The two same-sex couples – one male, and one female – had shown up at the marriage office as part of a Valentine’s Day campaign by the Beijing LGBT Centre to drum up support for gay marriage in China.
The four individuals, not boyfriends and girlfriends in real life, arrived at the marriage office in the morning with all the necessary paperwork, and were surprised to be turned away rather politely by centre employees.
“I thought we’d be driven out, but to my surprise, the office employees were very nice when they heard we wanted gay marriage,” said Zhang Yunyi, one of the participants, to the Global Times.
“The office employees offered us their blessings, and told us to wait until changes were made to the marriage law,” she said.
Undeterred, the two couples held their own “wedding ceremony” outside the registration office anyway, proudly displaying marriage certificates they had made themselves.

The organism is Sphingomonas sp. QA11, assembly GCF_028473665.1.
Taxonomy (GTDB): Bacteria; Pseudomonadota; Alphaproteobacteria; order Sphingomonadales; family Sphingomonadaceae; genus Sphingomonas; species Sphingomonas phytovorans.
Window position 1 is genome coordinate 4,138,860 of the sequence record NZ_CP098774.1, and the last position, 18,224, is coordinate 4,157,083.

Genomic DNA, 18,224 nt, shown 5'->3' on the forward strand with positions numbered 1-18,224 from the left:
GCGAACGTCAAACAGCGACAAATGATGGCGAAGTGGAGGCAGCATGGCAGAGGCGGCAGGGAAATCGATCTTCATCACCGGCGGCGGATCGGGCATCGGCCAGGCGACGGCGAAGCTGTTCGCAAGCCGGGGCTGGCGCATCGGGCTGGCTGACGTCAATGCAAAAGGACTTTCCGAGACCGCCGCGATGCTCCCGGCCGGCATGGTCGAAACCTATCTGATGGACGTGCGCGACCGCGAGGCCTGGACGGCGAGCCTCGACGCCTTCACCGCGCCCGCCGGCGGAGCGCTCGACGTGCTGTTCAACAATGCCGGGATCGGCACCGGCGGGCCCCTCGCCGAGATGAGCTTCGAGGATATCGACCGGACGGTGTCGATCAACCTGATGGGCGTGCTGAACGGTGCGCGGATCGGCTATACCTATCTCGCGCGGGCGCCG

“We saw the results coming, but we went anyway. We just want to send a message to the government and the public that homosexuals also want and should have the right to get married,” said Guo Ziyang, campaign organiser and executive director at the Beijing LGBT Center.
While China recognises neither same-sex marriage nor civil unions, an amendment to the marriage law has been proposed multiple times to the Chinese People’s Political Consultative Conference by Li Yinhe, a leading sexologist and scholar-activist in Beijing.